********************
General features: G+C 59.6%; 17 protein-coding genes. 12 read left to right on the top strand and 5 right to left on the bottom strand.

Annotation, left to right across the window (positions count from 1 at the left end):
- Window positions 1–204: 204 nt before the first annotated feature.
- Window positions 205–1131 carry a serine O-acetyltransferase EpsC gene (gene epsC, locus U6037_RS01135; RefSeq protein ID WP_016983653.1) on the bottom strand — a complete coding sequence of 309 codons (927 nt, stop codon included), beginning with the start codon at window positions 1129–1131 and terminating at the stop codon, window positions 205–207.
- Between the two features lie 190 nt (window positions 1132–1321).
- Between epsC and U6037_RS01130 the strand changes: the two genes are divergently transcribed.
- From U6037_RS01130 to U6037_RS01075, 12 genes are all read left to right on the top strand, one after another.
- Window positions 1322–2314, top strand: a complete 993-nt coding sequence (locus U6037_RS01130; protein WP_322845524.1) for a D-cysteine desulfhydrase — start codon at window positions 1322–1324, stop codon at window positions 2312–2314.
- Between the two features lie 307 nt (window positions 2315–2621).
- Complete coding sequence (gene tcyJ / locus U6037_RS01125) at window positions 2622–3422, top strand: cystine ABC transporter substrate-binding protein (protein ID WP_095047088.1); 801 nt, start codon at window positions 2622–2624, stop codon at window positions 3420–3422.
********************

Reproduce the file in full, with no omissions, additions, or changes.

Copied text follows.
General features: G+C 59.6%; 17 protein-coding genes. 12 read left to right on the top strand and 5 right to left on the bottom strand.

Annotation, left to right across the window (positions count from 1 at the left end):
- Window positions 1–204: 204 nt before the first annotated feature.
- Window positions 205–1131 carry a serine O-acetyltransferase EpsC gene (gene epsC, locus U6037_RS01135; RefSeq protein ID WP_016983653.1) on the bottom strand — a complete coding sequence of 309 codons (927 nt, stop codon included), beginning with the start codon at window positions 1129–1131 and terminating at the stop codon, window positions 205–207.
- Between the two features lie 190 nt (window positions 1132–1321).
- Between epsC and U6037_RS01130 the strand changes: the two genes are divergently transcribed.
- From U6037_RS01130 to U6037_RS01075, 12 genes are all read left to right on the top strand, one after another.
- Window positions 1322–2314, top strand: a complete 993-nt coding sequence (locus U6037_RS01130; protein WP_322845524.1) for a D-cysteine desulfhydrase — start codon at window positions 1322–1324, stop codon at window positions 2312–2314.
- Between the two features lie 307 nt (window positions 2315–2621).
- Complete coding sequence (gene tcyJ / locus U6037_RS01125) at window positions 2622–3422, top strand: cystine ABC transporter substrate-binding protein (protein ID WP_095047088.1); 801 nt, start codon at window positions 2622–2624, stop codon at window positions 3420–3422.